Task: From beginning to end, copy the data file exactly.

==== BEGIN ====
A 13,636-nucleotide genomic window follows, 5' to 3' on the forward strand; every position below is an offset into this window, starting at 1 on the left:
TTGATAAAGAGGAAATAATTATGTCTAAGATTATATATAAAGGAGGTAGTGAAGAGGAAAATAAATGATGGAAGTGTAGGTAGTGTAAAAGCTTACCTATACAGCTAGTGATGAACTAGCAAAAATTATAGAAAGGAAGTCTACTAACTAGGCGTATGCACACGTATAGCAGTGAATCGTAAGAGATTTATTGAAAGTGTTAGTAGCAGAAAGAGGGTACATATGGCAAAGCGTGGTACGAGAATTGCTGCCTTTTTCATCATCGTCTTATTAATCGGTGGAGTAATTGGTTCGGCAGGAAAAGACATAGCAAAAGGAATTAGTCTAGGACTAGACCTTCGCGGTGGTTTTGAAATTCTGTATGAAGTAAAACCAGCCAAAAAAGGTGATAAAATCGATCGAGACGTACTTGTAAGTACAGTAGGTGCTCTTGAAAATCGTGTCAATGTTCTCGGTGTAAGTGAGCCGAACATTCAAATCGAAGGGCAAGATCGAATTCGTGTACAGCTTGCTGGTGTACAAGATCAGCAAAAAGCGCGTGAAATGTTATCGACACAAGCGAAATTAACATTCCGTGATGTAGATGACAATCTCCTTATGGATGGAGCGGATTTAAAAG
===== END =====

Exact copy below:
A 13,636-nucleotide genomic window follows, 5' to 3' on the forward strand; every position below is an offset into this window, starting at 1 on the left:
TTGATAAAGAGGAAATAATTATGTCTAAGATTATATATAAAGGAGGTAGTGAAGAGGAAAATAAATGATGGAAGTGTAGGTAGTGTAAAAGCTTACCTATACAGCTAGTGATGAACTAGCAAAAATTATAGAAAGGAAGTCTACTAACTAGGCGTATGCACACGTATAGCAGTGAATCGTAAGAGATTTATTGAAAGTGTTAGTAGCAGAAAGAGGGTACATATGGCAAAGCGTGGTACGAGAATTGCTGCCTTTTTCATCATCGTCTTATTAATCGGTGGAGTAATTGGTTCGGCAGGAAAAGACATAGCAAAAGGAATTAGTCTAGGACTAGACCTTCGCGGTGGTTTTGAAATTCTGTATGAAGTAAAACCAGCCAAAAAAGGTGATAAAATCGATCGAGACGTACTTGTAAGTACAGTAGGTGCTCTTGAAAATCGTGTCAATGTTCTCGGTGTAAGTGAGCCGAACATTCAAATCGAAGGGCAAGATCGAATTCGTGTACAGCTTGCTGGTGTACAAGATCAGCAAAAAGCGCGTGAAATGTTATCGACACAAGCGAAATTAACATTCCGTGATGTAGATGACAATCTCCTTATGGATGGAGCGGATTTAAAAG